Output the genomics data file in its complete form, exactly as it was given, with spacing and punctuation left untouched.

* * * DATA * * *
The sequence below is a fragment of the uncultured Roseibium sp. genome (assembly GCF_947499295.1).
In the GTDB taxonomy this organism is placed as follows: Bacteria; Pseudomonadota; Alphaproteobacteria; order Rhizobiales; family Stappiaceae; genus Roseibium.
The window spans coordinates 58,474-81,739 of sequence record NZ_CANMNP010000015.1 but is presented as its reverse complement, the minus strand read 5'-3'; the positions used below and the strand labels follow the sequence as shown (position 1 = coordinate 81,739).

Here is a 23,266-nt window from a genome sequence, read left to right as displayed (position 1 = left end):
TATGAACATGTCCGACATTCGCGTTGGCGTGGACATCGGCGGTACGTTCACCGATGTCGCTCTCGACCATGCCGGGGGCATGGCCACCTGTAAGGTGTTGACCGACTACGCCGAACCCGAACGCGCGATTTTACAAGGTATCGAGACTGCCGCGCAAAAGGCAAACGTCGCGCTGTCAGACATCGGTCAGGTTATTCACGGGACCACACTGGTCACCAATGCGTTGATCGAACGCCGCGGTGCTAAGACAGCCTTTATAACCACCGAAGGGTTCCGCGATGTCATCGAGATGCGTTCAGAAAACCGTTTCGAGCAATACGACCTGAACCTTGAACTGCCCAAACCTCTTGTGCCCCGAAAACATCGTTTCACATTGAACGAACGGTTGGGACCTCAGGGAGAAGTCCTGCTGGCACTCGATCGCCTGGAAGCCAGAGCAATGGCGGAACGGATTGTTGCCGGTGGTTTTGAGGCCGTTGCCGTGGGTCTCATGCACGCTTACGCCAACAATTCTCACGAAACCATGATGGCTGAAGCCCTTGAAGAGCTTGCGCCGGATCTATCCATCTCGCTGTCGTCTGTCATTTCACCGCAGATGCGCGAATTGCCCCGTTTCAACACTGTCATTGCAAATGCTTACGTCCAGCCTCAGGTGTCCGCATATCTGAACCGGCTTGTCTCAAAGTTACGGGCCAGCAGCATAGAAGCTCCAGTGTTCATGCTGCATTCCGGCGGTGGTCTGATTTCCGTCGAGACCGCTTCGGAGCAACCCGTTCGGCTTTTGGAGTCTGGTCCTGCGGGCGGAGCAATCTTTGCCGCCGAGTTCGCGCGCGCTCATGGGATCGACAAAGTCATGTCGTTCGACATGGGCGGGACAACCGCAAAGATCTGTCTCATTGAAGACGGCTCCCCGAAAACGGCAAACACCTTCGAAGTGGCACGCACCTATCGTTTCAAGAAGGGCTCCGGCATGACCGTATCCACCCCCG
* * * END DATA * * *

The sequence below is a fragment of the uncultured Roseibium sp. genome (assembly GCF_947499295.1).
In the GTDB taxonomy this organism is placed as follows: Bacteria; Pseudomonadota; Alphaproteobacteria; order Rhizobiales; family Stappiaceae; genus Roseibium.
The window spans coordinates 58,474-81,739 of sequence record NZ_CANMNP010000015.1 but is presented as its reverse complement, the minus strand read 5'-3'; the positions used below and the strand labels follow the sequence as shown (position 1 = coordinate 81,739).

Here is a 23,266-nt window from a genome sequence, read left to right as displayed (position 1 = left end):
TATGAACATGTCCGACATTCGCGTTGGCGTGGACATCGGCGGTACGTTCACCGATGTCGCTCTCGACCATGCCGGGGGCATGGCCACCTGTAAGGTGTTGACCGACTACGCCGAACCCGAACGCGCGATTTTACAAGGTATCGAGACTGCCGCGCAAAAGGCAAACGTCGCGCTGTCAGACATCGGTCAGGTTATTCACGGGACCACACTGGTCACCAATGCGTTGATCGAACGCCGCGGTGCTAAGACAGCCTTTATAACCACCGAAGGGTTCCGCGATGTCATCGAGATGCGTTCAGAAAACCGTTTCGAGCAATACGACCTGAACCTTGAACTGCCCAAACCTCTTGTGCCCCGAAAACATCGTTTCACATTGAACGAACGGTTGGGACCTCAGGGAGAAGTCCTGCTGGCACTCGATCGCCTGGAAGCCAGAGCAATGGCGGAACGGATTGTTGCCGGTGGTTTTGAGGCCGTTGCCGTGGGTCTCATGCACGCTTACGCCAACAATTCTCACGAAACCATGATGGCTGAAGCCCTTGAAGAGCTTGCGCCGGATCTATCCATCTCGCTGTCGTCTGTCATTTCACCGCAGATGCGCGAATTGCCCCGTTTCAACACTGTCATTGCAAATGCTTACGTCCAGCCTCAGGTGTCCGCATATCTGAACCGGCTTGTCTCAAAGTTACGGGCCAGCAGCATAGAAGCTCCAGTGTTCATGCTGCATTCCGGCGGTGGTCTGATTTCCGTCGAGACCGCTTCGGAGCAACCCGTTCGGCTTTTGGAGTCTGGTCCTGCGGGCGGAGCAATCTTTGCCGCCGAGTTCGCGCGCGCTCATGGGATCGACAAAGTCATGTCGTTCGACATGGGCGGGACAACCGCAAAGATCTGTCTCATTGAAGACGGCTCCCCGAAAACGGCAAACACCTTCGAAGTGGCACGCACCTATCGTTTCAAGAAGGGCTCCGGCATGACCGTATCCACCCCCG